A federal judge has dismissed complaints against Prudential Retirement, an employer and its adviser in an excessive fee suit.
The participant who brought the proposed class action alleged that certain fees, including revenue-sharing payments, were kickbacks from mutual funds to Prudential. He also claimed that the 401(k) plan sponsored by Ferguson Enterprises included too many actively managed funds with higher fees than passively managed funds. Finally, he also accused a program offered by Prudential called GoalMaker, an optional program within the plan that assisted individual plan participants in making their investment selections, of directing participants to place their investments into higher-cost mutual funds that engaged in revenue-sharing with Prudential, resulting in additional compensation being paid to Prudential at the expense of the plan and plan participants.
U.S. District Judge Victor A. Bolden of the U.S. District Court for the District of Connecticut first determined that Prudential was not a fiduciary with respect to the lawsuit’s allegations. Prudential did not have the contractual authority to delete or substitute mutual funds from its menu without first notifying Ferguson and ensuring its consent. In addition, Bolden found that the trust agreement strips Prudential of its discretionary authority over its own compensation, limiting Prudential‘s compensation to the fee schedule provided to the employer and requiring advance notice to the employer of any changes to the agreed-upon schedule.
Concerning Ferguson and CapFinancial (doing business as CAPTRUST), Bolden ruled that the plaintiff has not made any allegations directly addressing the methods used by Ferguson and CapFinancial to select investment options for the plan. And, the plaintiff makes no allegations that the funds in the plan underperformed, instead stating broadly that the concentration of mutual funds imposes unwanted expenses on plan participants without including any factual allegations regarding the availability of lower-cost alternatives.NEXT: Attempt to move to zero revenue-sharing not compatible with ERISA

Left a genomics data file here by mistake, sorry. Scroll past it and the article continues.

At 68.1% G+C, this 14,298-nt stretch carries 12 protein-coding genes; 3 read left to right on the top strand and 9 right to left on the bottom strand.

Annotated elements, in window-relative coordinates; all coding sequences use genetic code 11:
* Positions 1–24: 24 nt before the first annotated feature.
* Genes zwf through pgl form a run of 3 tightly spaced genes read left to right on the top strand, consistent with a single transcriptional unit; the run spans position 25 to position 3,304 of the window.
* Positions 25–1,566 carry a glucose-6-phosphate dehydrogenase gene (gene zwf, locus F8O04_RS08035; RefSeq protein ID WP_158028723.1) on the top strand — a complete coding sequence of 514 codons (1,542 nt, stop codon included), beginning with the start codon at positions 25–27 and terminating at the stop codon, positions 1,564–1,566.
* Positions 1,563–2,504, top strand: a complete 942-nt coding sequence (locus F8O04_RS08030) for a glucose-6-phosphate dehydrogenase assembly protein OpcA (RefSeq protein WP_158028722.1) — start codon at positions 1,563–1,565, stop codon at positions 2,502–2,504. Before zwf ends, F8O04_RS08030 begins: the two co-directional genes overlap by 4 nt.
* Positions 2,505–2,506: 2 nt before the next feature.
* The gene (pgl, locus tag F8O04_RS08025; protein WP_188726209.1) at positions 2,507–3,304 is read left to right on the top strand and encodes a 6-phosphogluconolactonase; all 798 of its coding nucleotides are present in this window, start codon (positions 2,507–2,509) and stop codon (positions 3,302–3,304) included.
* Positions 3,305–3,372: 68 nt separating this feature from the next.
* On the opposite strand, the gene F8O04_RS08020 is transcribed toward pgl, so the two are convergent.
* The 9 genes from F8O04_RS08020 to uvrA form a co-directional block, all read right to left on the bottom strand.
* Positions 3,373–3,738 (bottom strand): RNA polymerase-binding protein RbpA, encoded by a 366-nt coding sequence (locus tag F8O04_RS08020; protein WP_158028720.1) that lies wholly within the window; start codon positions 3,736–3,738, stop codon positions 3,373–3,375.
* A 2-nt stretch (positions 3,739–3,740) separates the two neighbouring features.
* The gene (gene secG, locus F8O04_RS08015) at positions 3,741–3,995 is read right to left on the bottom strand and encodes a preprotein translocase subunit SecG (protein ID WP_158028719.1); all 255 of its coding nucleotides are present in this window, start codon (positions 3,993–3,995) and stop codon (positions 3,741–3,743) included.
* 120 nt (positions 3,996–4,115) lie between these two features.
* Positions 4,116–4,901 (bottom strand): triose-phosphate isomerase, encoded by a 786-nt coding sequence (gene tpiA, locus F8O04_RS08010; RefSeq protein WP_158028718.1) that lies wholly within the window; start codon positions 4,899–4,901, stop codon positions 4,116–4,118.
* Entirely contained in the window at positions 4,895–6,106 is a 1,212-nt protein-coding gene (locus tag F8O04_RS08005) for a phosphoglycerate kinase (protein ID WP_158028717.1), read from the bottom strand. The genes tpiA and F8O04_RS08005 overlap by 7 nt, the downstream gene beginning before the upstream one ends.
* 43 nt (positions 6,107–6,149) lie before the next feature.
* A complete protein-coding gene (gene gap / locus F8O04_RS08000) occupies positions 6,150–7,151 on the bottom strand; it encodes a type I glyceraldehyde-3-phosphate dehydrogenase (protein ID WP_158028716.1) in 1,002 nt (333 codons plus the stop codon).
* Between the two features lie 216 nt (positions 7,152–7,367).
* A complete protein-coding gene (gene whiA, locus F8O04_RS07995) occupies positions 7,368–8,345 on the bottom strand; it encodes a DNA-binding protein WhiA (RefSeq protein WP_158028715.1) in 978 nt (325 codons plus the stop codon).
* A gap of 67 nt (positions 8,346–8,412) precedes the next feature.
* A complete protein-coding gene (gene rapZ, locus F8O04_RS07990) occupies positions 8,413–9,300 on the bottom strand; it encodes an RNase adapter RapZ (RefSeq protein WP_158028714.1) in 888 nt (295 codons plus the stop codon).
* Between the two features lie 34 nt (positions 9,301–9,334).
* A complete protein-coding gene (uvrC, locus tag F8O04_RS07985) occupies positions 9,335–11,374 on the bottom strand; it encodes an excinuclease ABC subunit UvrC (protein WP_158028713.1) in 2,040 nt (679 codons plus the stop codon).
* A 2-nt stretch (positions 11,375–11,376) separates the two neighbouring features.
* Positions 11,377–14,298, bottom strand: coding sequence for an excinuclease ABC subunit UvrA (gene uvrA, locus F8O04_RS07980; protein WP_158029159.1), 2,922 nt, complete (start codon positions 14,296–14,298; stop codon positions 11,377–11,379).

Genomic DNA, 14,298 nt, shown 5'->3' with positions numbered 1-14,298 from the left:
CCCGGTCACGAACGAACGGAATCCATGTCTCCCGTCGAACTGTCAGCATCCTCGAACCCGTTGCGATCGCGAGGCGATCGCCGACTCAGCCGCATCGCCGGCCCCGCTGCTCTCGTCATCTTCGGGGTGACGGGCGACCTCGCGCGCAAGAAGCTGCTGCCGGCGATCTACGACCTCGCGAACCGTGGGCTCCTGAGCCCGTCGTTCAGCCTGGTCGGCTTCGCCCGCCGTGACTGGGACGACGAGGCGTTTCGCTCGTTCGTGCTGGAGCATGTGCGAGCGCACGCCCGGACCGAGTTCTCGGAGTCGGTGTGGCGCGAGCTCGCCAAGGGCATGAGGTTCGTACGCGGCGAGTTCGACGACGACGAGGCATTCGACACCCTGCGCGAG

Bolden ruled that the Ferguson 401(k) plan ultimately offered a variety of investment options that included low-cost options, with expense ratios ranging from 0.04% to 1.02%. As of October 2014, the Ferguson Plan was offering sixteen total investment options, fourteen of which were mutual funds. Of these fourteen mutual funds, eleven were actively-managed and three were passively-managed. The Ferguson Plan did include several investment options that were made available to plan participants as alternatives to the higher-cost actively-managed mutual funds, including a Vanguard Institutional Index Fund, a Group Fixed Annuity option and a Prudential Stable Value option.
Regarding the GoalMaker product, Bolden found plan participants were provided with detailed information regarding the exact investments included within GoalMaker along with information pertaining to the fees involved with each of these investments. In addition, he noted it is undisputed that the GoalMaker program was optional for plan participants, and it did not offer any investment selections that were not already included in the broader menu of investment options.
Bolden added in his opinion that, in light of the legal insufficiencies discussed in connection with the plaintiff’s claims, further amendment of the amended complaint would be futile. At oral argument, plaintiffs described this case as part of a series of cases intended to move the entire industry… more and more to zero revenue sharing, based on the notion that zero revenue sharing is much less expensive for plans and for participants. Bolden said these goals, however worthwhile they may be, are not compatible with the purposes of the Employee Retirement Income Security Act (ERISA).
“While plaintiffs seek to transform the market itself by challenging the very framework of revenue sharing in this industry, ERISA protects plan participants‘ reasonable expectations in the context of the market that exists,” he wrote.